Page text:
than usual.)

All this sounds great and techy and hackerish and kind of cool: you’re analysing exactly how your eating decisions and lifestyle affect your metabolism in real time. But here’s the thing: It’s not really all that useful. You probably don’t need a $335 Lumen device to improve or maintain your metabolic flexibility. To the extent that you are able to control your metabolism (some portion of metabolic flexibility may be genetic), “the best way to become more metabolically flexible is to be lean and exercise,” says Layne Norton, a nutritional scientist and bodybuilding coach. It doesn’t matter if you become lean by eating carbs or by skewing your diet towards fat. Eating healthier foods or eating less food than you currently do is what helps, and you can do that on your own. 

Mor and her twin sister, Merav,  who founded the company, came up with the idea for Lumen while training for an Ironman triathlon, as a way to track and test their metabolism to improve performance. They say it helps, but there isn’t much research suggesting chasing metabolic flexibility can enhance cardiovascular performance. But we do know the opposite is true: people who chase fitness performance seem to be less prone to the risk factors for metabolic syndrome (which are also signs of inflexibility),  according to a study conducted in Japan. Enter the old chicken-and-egg problem: Is someone healthy because they’re metabolically flexible, or are people metabolically flexible because they’re healthy? Probably the latter, says Norton. Follow basic health advice and your metrics, not just on a Lumen device, will likely get considerably better.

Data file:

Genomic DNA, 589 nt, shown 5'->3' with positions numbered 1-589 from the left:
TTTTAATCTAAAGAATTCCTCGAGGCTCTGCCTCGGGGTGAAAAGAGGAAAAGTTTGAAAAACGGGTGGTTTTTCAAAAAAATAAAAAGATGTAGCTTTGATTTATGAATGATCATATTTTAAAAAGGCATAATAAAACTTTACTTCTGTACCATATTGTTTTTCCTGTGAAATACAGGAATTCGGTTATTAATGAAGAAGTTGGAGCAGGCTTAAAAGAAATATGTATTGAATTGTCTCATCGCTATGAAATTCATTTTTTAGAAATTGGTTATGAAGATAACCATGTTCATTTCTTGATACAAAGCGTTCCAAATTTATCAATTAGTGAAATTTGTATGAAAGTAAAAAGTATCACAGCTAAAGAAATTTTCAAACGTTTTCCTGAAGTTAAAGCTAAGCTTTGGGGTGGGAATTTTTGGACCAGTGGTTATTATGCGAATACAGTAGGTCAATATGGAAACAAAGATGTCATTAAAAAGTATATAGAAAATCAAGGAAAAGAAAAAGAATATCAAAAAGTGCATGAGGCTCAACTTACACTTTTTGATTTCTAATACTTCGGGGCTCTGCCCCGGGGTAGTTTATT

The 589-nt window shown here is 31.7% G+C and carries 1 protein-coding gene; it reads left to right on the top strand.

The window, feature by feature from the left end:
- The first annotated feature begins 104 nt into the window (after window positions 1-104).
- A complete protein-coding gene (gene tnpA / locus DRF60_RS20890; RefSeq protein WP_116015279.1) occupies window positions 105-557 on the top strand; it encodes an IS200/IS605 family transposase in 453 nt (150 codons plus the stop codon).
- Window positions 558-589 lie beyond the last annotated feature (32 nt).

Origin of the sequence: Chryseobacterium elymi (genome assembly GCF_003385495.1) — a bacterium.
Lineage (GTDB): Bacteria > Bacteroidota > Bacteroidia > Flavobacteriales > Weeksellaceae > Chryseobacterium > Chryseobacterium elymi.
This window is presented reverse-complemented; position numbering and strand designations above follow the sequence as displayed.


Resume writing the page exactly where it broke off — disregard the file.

This is why Joseph Reagle, an associate professor at Northeastern University who wrote Hacking Life: Systematized Living and Its Discontents, sees Lumen as simply another device in the sea of health gadgets today. “It’s just this continual churn,” he says. It’s not necessarily a bad thing that people have so many ways to become more engaged with their health. This tracker likely isn’t hurting anyone, he says. “Just taking the step [of using a device] can give people a sense of control and optimism.” So if shiny new tools inspire you to follow basic nutrition and exercise advice, Lumen might help you out. But you can find the right balance in your diet without a fancy Breathalyser, too. 

How your breath reveals your metabolism

What it measures

You breathe out more carbon dioxide when you’re burning mostly carbs than you do when burning mostly fat. All carbs means you’re exhaling as much CO2 as oxygen you’re taking in. Lab machines that reveal what fuel you’re burning measure both oxygen and CO2; Lumen estimates fuel usage by CO2 alone.

Behind the numbers

Changing what you eat will shift what you exhale, which can alter the score you see. On this test, you’re aiming for the middle – a mix of both carbs and fat. The theory is that by knowing how your body rolls and adjusting for that, you can train your metabolism to be more flexible over time and avoid issues like obesity and diabetes.

More From

Testicular Cancer Tom Haddon
Meet Tom Haddon, a testicular cancer survivor raising awareness and breaking down stigma

Meet Tom Haddon, a testicular cancer survivor raising awareness and breaking down stigma

Testicular cancer is the most common cancer among young men, but few of them know that, and even less know how to check for warning signs. For Testicular Cancer Awareness Month, we spoke with Tom Haddon, a testicular cancer survivor who is now working to raise awareness on the condition and break down the stigma surrounding men’s health issues